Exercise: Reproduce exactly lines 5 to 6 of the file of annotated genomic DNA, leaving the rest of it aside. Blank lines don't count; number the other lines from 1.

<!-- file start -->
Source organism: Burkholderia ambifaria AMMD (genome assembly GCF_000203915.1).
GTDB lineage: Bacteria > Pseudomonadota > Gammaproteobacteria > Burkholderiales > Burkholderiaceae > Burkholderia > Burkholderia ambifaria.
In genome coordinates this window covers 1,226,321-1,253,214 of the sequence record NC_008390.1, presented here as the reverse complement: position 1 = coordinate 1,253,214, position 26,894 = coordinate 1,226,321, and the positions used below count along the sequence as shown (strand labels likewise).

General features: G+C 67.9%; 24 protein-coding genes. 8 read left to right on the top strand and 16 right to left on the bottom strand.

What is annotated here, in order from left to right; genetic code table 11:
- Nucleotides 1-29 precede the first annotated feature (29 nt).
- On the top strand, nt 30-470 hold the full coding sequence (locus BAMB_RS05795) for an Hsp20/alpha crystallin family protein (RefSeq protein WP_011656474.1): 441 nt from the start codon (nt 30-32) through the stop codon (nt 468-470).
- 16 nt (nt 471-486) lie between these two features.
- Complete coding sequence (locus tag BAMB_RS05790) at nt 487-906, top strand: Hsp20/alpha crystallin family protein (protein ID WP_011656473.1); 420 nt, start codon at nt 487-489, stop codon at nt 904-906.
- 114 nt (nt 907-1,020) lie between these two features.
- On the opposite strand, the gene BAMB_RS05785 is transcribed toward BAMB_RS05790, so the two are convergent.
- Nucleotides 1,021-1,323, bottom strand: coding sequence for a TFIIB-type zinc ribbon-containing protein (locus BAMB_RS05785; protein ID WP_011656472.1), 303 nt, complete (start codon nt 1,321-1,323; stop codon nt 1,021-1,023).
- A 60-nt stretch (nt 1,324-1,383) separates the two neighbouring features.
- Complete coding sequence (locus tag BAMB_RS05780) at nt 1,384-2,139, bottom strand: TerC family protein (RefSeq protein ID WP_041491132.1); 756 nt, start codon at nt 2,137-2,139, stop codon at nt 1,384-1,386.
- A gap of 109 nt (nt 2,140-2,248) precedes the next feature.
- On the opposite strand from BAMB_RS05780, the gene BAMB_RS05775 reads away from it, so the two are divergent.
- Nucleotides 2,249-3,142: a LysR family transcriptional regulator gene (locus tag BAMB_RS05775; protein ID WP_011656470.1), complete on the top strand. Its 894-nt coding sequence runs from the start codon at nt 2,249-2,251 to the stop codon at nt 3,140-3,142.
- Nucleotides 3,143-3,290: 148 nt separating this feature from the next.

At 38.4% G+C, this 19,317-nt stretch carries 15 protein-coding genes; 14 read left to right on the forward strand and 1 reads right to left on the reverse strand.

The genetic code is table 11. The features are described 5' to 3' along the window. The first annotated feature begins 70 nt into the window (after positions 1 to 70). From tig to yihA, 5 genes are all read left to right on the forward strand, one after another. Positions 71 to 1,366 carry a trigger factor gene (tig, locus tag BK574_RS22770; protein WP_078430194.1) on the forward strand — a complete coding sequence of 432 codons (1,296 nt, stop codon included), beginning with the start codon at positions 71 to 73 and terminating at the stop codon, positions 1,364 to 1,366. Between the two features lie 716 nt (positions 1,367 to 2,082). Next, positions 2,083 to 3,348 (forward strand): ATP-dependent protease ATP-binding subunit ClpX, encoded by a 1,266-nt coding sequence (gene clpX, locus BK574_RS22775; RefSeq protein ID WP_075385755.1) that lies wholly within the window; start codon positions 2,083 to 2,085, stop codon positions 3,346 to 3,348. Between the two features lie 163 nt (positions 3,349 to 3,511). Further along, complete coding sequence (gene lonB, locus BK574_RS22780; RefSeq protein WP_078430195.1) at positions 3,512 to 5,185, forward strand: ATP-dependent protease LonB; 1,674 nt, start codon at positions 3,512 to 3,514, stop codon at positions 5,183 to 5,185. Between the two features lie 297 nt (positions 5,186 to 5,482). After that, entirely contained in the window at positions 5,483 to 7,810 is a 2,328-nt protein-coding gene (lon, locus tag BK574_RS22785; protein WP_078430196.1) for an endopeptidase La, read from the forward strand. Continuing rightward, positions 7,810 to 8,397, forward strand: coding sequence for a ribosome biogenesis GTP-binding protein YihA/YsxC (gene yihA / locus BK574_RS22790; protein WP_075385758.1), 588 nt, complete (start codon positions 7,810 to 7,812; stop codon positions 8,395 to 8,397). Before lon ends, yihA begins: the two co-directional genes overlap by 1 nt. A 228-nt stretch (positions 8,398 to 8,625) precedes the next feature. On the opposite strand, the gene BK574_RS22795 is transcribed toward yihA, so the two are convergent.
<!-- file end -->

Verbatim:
What is annotated here, in order from left to right; genetic code table 11:
- Nucleotides 1-29 precede the first annotated feature (29 nt).